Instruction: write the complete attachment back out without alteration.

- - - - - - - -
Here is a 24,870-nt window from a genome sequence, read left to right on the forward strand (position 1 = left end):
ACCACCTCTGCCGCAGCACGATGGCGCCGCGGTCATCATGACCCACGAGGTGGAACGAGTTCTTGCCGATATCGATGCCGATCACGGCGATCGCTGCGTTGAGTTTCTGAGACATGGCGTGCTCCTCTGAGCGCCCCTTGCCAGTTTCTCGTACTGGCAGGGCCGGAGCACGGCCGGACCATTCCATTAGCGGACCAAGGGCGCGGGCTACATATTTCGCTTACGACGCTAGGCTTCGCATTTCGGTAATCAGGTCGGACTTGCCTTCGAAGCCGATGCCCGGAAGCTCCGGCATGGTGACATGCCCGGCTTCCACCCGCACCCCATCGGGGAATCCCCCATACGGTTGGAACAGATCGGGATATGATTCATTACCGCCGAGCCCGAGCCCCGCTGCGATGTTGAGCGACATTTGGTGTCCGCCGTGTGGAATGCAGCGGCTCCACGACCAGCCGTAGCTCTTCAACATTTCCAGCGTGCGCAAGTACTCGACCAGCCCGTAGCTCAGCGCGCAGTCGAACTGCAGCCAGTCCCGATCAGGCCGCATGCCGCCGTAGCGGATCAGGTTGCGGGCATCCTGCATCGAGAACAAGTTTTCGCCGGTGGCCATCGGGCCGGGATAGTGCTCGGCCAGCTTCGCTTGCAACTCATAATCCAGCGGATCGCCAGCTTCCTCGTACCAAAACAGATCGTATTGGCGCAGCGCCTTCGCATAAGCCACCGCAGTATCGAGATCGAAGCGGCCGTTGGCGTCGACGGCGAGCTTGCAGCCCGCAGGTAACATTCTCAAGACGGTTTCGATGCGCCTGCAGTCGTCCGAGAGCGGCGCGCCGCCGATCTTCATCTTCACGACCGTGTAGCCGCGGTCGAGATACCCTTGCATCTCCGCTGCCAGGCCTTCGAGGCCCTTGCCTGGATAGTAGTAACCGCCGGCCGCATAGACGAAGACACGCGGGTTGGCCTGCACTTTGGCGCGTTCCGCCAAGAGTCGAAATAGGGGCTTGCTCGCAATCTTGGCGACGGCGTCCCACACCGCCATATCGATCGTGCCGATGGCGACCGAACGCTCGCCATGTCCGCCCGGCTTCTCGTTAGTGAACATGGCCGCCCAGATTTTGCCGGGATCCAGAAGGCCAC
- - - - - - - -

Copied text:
Here is a 24,870-nt window from a genome sequence, read left to right on the forward strand (position 1 = left end):
ACCACCTCTGCCGCAGCACGATGGCGCCGCGGTCATCATGACCCACGAGGTGGAACGAGTTCTTGCCGATATCGATGCCGATCACGGCGATCGCTGCGTTGAGTTTCTGAGACATGGCGTGCTCCTCTGAGCGCCCCTTGCCAGTTTCTCGTACTGGCAGGGCCGGAGCACGGCCGGACCATTCCATTAGCGGACCAAGGGCGCGGGCTACATATTTCGCTTACGACGCTAGGCTTCGCATTTCGGTAATCAGGTCGGACTTGCCTTCGAAGCCGATGCCCGGAAGCTCCGGCATGGTGACATGCCCGGCTTCCACCCGCACCCCATCGGGGAATCCCCCATACGGTTGGAACAGATCGGGATATGATTCATTACCGCCGAGCCCGAGCCCCGCTGCGATGTTGAGCGACATTTGGTGTCCGCCGTGTGGAATGCAGCGGCTCCACGACCAGCCGTAGCTCTTCAACATTTCCAGCGTGCGCAAGTACTCGACCAGCCCGTAGCTCAGCGCGCAGTCGAACTGCAGCCAGTCCCGATCAGGCCGCATGCCGCCGTAGCGGATCAGGTTGCGGGCATCCTGCATCGAGAACAAGTTTTCGCCGGTGGCCATCGGGCCGGGATAGTGCTCGGCCAGCTTCGCTTGCAACTCATAATCCAGCGGATCGCCAGCTTCCTCGTACCAAAACAGATCGTATTGGCGCAGCGCCTTCGCATAAGCCACCGCAGTATCGAGATCGAAGCGGCCGTTGGCGTCGACGGCGAGCTTGCAGCCCGCAGGTAACATTCTCAAGACGGTTTCGATGCGCCTGCAGTCGTCCGAGAGCGGCGCGCCGCCGATCTTCATCTTCACGACCGTGTAGCCGCGGTCGAGATACCCTTGCATCTCCGCTGCCAGGCCTTCGAGGCCCTTGCCTGGATAGTAGTAACCGCCGGCCGCATAGACGAAGACACGCGGGTTGGCCTGCACTTTGGCGCGTTCCGCCAAGAGTCGAAATAGGGGCTTGCTCGCAATCTTGGCGACGGCGTCCCACACCGCCATATCGATCGTGCCGATGGCGACCGAACGCTCGCCATGTCCGCCCGGCTTCTCGTTAGTGAACATGGCCGCCCAGATTTTGCCGGGATCCAGAAGGCCAC